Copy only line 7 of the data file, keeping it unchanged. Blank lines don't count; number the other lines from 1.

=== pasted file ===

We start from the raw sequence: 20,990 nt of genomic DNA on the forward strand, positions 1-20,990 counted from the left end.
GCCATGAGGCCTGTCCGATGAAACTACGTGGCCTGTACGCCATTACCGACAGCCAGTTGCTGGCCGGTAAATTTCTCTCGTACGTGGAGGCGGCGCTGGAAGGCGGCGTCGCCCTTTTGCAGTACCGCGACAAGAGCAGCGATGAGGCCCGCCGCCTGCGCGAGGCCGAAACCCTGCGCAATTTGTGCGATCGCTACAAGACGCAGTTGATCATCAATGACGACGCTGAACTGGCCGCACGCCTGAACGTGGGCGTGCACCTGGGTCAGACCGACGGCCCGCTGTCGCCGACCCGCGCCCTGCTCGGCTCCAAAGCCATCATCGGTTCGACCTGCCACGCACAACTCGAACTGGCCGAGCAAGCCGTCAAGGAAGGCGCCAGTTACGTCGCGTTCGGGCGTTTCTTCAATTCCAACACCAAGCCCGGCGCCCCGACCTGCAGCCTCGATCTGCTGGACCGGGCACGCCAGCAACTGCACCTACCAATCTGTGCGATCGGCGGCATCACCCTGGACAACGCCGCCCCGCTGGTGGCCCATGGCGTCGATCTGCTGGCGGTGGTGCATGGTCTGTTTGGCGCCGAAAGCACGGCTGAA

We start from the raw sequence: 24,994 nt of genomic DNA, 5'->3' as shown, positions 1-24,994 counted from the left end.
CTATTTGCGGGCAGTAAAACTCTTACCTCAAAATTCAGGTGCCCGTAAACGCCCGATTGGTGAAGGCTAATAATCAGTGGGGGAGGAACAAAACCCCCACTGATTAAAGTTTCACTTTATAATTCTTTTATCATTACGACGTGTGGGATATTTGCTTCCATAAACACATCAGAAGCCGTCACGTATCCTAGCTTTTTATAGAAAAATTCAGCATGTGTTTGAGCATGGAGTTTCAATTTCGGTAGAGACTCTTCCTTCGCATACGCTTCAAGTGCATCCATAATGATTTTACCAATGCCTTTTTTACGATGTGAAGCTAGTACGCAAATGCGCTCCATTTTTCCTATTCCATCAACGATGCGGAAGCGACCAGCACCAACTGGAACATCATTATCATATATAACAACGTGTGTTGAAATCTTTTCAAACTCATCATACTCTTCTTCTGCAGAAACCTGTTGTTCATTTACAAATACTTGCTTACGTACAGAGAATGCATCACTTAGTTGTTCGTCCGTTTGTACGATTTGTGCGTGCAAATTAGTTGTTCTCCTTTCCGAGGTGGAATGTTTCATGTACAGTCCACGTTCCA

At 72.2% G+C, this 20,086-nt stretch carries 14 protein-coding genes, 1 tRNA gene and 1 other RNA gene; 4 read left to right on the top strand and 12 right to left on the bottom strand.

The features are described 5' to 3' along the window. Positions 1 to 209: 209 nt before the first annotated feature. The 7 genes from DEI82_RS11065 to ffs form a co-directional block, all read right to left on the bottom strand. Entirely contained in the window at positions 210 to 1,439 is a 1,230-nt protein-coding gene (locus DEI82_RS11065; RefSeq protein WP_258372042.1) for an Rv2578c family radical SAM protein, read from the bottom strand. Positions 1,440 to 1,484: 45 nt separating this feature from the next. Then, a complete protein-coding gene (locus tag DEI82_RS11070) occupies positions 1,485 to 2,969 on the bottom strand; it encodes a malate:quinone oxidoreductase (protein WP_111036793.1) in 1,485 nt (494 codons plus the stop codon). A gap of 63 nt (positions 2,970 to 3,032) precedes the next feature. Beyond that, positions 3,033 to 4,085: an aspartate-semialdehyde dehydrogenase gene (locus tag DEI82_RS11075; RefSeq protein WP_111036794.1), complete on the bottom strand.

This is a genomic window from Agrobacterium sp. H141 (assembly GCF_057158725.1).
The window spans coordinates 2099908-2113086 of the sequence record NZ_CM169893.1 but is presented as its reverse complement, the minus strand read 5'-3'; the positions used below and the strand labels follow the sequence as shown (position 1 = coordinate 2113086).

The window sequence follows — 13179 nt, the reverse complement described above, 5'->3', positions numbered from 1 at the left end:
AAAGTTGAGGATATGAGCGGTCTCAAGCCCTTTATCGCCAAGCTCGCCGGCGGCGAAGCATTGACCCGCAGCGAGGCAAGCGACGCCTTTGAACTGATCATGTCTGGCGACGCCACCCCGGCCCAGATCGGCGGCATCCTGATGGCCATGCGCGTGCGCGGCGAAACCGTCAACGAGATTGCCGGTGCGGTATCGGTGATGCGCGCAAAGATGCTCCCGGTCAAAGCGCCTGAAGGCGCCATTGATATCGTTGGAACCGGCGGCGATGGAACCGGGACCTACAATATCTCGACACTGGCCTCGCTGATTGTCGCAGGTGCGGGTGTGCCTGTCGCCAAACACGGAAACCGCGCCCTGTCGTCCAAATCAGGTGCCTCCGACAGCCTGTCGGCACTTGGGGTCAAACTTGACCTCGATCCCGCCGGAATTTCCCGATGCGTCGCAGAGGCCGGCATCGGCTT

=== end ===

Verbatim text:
This is a genomic window from Agrobacterium sp. H141 (assembly GCF_057158725.1).